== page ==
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How entrepreneurs can successfully apply to government TBIs

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According to past applicants of technology business incubators (TBIs), agility, empathy, and a ready market are some factors Filipino entrepreneurs need to be successful “incubatees” of the programs. 

A TBI assists technology-driven entrepreneurs in the start-up and early development stage of their venture.  

Necessary factors 

Agility is a must amid fast-changing trends, according to John Vincent Q. Gastanes, CEO of Farm Konekt Holdings, which provides a farm management platform for data support and system integration. 

Equally important is empathy, he said in a March 4 SMS. At Farm Konekt, “our role is to provide the necessary service to prepare communities and train them to be adaptive to our clients…Service providers [such as ourselves] must know kick-a** service.”  

Patience in the process and the proper mindset are likewise key.   

“Revenue and market adoption are not easy, but – based on successful technology service providers around the world – it’s a matter of perseverance and grit to believe while others doubt,” he added.  

Innovative products plus having a ready market with goes a long way, according to Maresciel A. Yao, president and CEO of AV88 Corporation, which manufactures wall panels made of bamboo. 

“If they have a market to start with that would really benefit…the farmers, the fishermen, or people who are on that tier, then I think that can be both good for the business sector and the government agencies, plus the market they would be helping,” she said in a March 4 Zoom interview with BusinessWorld.  

“Yun yung nakikita ko na puwede, kasi (That’s what is doable as I see it, because) everybody will be benefiting from everybody’s effort,” she added. 

Both Farm Konekt and AV88 Corporation received assistance from the Department of Science and Technology’s Technology Application and Promotion Institute (DoST-TAPI)’s technopreneurship programs.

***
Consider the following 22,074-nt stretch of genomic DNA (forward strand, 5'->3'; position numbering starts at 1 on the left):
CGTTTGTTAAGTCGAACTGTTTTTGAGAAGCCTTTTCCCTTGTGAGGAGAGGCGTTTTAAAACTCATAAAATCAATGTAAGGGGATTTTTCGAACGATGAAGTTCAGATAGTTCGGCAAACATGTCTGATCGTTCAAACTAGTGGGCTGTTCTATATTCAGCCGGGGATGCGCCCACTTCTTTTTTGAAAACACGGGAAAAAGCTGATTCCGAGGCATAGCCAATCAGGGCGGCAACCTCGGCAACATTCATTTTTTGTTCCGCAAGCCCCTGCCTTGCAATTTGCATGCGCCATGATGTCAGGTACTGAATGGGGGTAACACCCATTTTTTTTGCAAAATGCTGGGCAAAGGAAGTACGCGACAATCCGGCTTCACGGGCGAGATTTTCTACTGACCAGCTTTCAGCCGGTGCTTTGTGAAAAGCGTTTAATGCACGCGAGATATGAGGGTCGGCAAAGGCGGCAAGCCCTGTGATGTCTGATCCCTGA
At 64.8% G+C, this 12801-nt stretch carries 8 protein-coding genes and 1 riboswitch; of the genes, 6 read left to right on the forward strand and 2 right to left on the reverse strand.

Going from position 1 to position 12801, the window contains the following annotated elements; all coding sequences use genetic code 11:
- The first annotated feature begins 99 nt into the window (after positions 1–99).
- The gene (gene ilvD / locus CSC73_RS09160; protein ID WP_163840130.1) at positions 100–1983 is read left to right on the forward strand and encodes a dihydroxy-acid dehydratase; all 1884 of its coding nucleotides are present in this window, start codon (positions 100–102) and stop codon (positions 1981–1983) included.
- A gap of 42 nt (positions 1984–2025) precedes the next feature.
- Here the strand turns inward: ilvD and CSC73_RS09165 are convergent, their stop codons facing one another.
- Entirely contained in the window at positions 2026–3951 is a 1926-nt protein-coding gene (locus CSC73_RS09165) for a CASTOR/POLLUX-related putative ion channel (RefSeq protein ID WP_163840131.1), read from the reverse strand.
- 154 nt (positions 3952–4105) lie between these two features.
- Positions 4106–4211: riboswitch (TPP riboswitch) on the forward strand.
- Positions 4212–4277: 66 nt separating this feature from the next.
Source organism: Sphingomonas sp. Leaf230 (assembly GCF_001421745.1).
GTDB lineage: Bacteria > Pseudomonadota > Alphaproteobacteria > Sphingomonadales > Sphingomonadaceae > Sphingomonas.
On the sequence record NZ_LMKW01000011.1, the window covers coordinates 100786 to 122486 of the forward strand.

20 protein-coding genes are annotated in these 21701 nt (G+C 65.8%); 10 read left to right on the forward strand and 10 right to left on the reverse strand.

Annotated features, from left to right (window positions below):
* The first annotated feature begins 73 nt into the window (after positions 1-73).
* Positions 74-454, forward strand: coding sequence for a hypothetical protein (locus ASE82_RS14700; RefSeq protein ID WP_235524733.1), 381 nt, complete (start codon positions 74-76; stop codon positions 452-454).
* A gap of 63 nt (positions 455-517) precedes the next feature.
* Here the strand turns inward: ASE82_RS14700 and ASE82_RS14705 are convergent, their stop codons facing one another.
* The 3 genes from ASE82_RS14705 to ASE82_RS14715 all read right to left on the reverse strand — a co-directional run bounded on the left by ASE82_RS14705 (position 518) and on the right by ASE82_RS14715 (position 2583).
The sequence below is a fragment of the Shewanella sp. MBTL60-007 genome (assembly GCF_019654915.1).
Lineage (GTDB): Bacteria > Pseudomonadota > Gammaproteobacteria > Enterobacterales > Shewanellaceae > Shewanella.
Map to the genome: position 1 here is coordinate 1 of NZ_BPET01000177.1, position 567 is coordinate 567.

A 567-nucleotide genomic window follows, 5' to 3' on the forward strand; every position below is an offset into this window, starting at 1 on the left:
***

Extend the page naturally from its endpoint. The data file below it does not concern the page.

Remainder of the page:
The DoST alone funds more than 50 technology business incubators in the country, a 2023 study by the Asian Development Bank found

Application basics 

The “basic requirement” for entrepreneurs applying for assistance to a TBI is a willingness to learn the ropes of running a business, said Marlon M. Tambis, assistant director of The Philippine Root Crops Research and Training Center (PhilRootcrops) and Assistant Professor I at Visayas State University (VSU). 

VSU has a TBI in partnership with the DoST’s agriculture arm, the Philippine Council for Agriculture, Aquatic and Natural Resources Research and Development (PCAARRD), and PhilRootcrops. 

“Aside from learning the technology or the technical aspects of producing their products, they must also learn the business-related aspects [of it,] like proper recording, costing, marketing, product packaging, promotion, etc.,” Mr. Tambis added on Messenger on February 21. 

Applying as an incubatee is “almost similar” across the different TBIs, he also said in a February 19 Zoom call. 

A technology licensing agreement will need to be signed before a transfer of technological know-how can occur, he said. Once officially in the program, an incubatee will then be trained based on where he is in his business journey. 

The fees vary depending on the need, added Mr. Tambis, noting that the regular process involves an upfront fee of P10,000.  

A royalty fee of between 1-3% is also needed for protected technologies. 

Tailored support 

“Maraming assistance puwede gawin ang TBI, depende sa need ng aming incubatee (A TBI can offer a lot of assistance, depending on the need of the incubatee),” Mr. Tambis said. 

“Kung negosyante na siya, yung technical na lang about the product ang ibibigay namin (If the incubatee is already an established businessman, then all we need to do is train him on the technical aspects of the product),” he told BusinessWorld. 

“Pero kung kailangan pa ng knowledge on how to start a business, puwede namin siyang tulungan sa marketing, promotion, at product design (But if he still needs knowledge on how to start a business, then we can also train him in other aspects, including in marketing, promotion, and product design),” he added. 

Technology transfer 

PhilRootcrops, together with the DoST-PCAARRD and the VSU, has been improving the value chain of sweet potato by turning the root crop into products like flour, powder, noodles, bread, ice cream, and fries. 

These are examples of food products that the VSU TBI can help entrepreneurs learn how to replicate for their own businesses, Mr. Tambis shared. 

A plan is already in the pipeline to offer the use of sweet potatoes to Potato Corner, a food cart franchise, he told BusinessWorld. 

Since mentorship and market linkages are included in TBI programs, entrepreneurs who are willing “can be taught how to do this,” added Mr. Tambis. – Patricia B. Mirasol

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